Do you remember what it was like to trade when you were younger?
Maybe you grew up negotiating with other school kids, hoping to get something more desirable for lunch than what your mom packed for you. Perhaps you traded collectable cards, random toys or video games you didn’t want for ones that you did.
“Got it, got it, need it…”
Sometimes a trade brings you great joy. Other times you take a hit, hoping something positive might come your way the next time you trade with that person for something you care about more.
You’re still taking part in a form of trading. It happens every summer with your student ministry.
My church’s youth group has done something different every summer as our “big thing” for the year. Last summer, we took part in a week-long camp that was full of games, teaching and a great dorm experience on a Christian college campus. The year before that involved a mystery trip that we took students on from one part of the Midwest to another. Other years had further variety, from things we did locally to other things that took place further away.
I’ve noticed that each experience had its advantages and disadvantages. For example, our students had a great time at the camp last year and the worship experiences were incredible. There was a lot of emphasis on keeping the students moving from one thing to the next, though. It felt like we missed out on some downtime and introspection.
The trip we created the year earlier also had some strengths and challenges to it. While we factored in more opportunities for serving and relationships, we missed out on the benefit of experiencing Christianity beyond our own circle of students.
This isn’t the type of trading I’m talking about, though.
Are you aware of what you’ve got? Are you aware of what you need?
There is no such thing as a perfect summer experience. What you can do is find one that is “right” for your group. It requires a few trades going in:
- Trade in your desire for control: You care about your students and want to expose them to God in a way that will help them grow. That has some sense of control attached to it, because you probably assume you know how that should look. To receive what the Holy Spirit really wants to do, you’ll have to surrender what you really want to do. Might the real “ministry” mean happen when your group signs up with an organization that does the planning for you?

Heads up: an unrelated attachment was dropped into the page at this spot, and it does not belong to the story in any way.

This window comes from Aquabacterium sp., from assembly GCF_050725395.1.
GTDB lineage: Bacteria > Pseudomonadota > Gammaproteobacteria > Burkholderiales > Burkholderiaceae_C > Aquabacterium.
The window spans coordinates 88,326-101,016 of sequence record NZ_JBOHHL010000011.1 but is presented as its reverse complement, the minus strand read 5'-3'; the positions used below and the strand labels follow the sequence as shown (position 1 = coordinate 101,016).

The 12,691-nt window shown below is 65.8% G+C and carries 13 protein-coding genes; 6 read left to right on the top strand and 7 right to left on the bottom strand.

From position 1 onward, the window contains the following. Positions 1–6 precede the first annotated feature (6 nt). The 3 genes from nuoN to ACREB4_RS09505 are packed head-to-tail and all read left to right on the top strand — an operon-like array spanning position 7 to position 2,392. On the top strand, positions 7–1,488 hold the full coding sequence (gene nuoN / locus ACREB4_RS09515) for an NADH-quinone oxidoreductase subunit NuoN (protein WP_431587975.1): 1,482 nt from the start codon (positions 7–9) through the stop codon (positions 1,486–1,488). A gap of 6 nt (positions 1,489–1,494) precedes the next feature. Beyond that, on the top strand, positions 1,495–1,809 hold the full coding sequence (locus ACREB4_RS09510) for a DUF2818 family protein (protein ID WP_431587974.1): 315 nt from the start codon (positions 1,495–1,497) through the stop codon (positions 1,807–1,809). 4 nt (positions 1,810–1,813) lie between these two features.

- Trade in your demand for accomplishment: Everyone likes a before-and-after story, but what if the next work project you take part in shouldn’t be completed? Could God use the frustration of your team not finishing more effectively than he could use the satisfaction everyone would have if you did?
- Trade in your group’s agenda for your partner’s interests: Whomever you serve will still be there after you leave. What would it look like to go into a situation to minister without feeling you can justify it with “results?”
Summer is a great block of time to do something significant with your students. What I’m offering is it may be less about you micromanaging every detail and more about making space for God to work however he wants to. There’s a need everywhere… maybe the greatest thing that will happen on your road trip to Mexico is a moment at a gas station you couldn’t plan if you tried.
Jesus said planning is important (Luke 14:28). He also said that we are to live according to the Spirit (John 14:26). Our students won’t typically experience that tension unless we embrace it first.
This year my youth group is doing a Week of Hope for the first time ever. Maybe I’ll see you there? (Unless, of course, we have an amazing experience at a gas station on the drive over.)
Thank you for loving students!